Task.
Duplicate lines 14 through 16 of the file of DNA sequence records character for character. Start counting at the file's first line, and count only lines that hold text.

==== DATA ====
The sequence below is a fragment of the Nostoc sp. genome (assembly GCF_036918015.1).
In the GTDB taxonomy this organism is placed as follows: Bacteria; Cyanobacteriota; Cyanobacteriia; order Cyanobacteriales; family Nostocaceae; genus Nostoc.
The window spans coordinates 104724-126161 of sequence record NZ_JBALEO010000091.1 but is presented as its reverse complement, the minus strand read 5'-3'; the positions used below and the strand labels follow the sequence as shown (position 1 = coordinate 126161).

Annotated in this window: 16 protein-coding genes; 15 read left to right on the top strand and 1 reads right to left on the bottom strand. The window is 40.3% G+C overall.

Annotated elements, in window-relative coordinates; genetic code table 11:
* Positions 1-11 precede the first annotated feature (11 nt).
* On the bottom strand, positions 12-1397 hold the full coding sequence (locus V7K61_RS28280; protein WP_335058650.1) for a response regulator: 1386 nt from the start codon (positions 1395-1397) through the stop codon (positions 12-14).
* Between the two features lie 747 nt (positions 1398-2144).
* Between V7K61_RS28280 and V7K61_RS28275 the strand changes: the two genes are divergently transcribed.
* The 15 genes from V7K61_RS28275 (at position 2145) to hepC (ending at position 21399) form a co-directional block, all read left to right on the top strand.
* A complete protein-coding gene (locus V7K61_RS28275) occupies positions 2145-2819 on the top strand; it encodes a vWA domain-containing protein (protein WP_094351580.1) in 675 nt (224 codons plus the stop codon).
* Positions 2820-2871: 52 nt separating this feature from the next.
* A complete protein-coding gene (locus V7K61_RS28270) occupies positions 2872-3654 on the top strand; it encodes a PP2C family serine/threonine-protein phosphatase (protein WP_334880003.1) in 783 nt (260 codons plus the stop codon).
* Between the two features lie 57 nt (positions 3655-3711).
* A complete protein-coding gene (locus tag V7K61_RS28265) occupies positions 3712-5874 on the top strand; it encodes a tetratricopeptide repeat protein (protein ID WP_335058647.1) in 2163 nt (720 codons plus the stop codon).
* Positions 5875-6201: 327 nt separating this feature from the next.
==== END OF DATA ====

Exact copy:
* Between the two features lie 57 nt (positions 3655-3711).
* A complete protein-coding gene (locus tag V7K61_RS28265) occupies positions 3712-5874 on the top strand; it encodes a tetratricopeptide repeat protein (protein ID WP_335058647.1) in 2163 nt (720 codons plus the stop codon).
* Positions 5875-6201: 327 nt separating this feature from the next.